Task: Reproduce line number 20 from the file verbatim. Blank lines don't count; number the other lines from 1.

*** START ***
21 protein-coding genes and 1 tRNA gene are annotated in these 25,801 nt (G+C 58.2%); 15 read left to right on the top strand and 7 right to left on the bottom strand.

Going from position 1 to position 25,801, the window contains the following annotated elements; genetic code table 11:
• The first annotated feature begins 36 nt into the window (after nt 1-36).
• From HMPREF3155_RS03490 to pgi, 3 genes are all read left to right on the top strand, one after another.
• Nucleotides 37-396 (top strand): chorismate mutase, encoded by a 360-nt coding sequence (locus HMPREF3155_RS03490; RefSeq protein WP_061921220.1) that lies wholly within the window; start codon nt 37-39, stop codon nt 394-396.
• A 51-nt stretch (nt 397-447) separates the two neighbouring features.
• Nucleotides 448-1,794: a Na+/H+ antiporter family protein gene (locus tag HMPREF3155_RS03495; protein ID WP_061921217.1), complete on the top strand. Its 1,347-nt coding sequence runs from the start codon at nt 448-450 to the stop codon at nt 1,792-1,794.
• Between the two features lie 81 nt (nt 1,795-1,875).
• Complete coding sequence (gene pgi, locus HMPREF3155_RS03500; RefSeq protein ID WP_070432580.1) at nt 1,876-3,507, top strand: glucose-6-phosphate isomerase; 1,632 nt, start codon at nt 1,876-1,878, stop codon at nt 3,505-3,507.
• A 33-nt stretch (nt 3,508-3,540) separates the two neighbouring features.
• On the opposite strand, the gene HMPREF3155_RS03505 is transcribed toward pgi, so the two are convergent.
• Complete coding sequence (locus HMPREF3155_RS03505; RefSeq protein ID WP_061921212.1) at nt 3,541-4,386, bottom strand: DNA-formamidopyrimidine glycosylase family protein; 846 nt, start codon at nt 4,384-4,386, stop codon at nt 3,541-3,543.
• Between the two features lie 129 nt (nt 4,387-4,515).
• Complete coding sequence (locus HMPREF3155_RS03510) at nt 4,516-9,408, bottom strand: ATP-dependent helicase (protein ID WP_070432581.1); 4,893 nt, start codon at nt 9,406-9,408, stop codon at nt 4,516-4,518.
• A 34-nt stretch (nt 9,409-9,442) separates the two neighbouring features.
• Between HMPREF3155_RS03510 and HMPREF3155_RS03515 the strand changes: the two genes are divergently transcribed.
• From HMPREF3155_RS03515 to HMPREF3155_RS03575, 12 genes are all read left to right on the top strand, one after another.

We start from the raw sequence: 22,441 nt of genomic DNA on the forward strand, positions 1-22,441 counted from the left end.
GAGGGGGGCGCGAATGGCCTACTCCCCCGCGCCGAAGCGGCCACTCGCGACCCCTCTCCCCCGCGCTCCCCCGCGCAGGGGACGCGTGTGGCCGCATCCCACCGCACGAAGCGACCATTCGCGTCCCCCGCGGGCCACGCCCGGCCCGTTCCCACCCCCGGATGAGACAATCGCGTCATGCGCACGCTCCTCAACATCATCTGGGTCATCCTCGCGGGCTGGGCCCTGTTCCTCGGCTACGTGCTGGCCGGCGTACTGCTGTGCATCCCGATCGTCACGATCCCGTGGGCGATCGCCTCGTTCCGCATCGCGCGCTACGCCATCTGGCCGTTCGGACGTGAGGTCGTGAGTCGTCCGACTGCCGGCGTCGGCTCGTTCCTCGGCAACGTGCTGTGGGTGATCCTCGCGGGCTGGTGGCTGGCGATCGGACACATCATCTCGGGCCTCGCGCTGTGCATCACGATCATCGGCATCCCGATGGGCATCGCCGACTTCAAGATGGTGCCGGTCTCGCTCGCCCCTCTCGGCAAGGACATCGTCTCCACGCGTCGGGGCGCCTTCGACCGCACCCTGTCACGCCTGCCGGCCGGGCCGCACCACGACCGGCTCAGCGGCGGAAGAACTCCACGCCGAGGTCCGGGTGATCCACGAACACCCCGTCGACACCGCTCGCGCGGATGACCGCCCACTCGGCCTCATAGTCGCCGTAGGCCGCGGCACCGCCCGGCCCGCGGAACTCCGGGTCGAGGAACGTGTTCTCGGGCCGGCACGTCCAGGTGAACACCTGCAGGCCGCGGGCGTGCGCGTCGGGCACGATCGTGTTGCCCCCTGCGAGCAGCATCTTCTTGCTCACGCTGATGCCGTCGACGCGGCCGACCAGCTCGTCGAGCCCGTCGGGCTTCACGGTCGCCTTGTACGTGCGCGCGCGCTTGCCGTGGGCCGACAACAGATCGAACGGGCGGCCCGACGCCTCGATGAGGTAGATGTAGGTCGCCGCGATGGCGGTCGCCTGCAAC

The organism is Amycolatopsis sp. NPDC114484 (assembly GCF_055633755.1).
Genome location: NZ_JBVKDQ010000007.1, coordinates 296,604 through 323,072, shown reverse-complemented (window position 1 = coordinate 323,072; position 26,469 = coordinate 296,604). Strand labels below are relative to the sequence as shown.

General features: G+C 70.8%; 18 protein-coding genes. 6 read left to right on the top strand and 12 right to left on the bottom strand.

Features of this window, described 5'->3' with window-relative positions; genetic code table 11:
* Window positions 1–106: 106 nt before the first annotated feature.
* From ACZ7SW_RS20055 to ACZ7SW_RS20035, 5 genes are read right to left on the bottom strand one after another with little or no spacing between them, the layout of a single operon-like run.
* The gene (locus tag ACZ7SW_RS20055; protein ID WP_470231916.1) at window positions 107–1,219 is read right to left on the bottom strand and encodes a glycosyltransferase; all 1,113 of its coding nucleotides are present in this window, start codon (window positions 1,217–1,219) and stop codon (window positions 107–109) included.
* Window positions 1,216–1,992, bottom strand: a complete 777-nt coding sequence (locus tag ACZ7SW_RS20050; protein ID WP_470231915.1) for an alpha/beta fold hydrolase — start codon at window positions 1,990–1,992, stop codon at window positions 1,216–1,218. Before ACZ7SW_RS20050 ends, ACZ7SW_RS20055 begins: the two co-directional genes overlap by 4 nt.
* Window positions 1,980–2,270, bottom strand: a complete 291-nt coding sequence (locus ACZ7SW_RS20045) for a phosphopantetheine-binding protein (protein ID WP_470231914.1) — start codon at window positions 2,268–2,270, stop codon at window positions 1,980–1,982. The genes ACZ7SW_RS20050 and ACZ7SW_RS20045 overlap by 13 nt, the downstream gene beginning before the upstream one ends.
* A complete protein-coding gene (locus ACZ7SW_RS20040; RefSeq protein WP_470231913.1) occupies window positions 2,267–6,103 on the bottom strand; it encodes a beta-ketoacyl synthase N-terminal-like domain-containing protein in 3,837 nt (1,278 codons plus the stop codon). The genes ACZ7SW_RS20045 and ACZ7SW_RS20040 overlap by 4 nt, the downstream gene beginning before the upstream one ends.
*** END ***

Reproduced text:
The organism is Amycolatopsis sp. NPDC114484 (assembly GCF_055633755.1).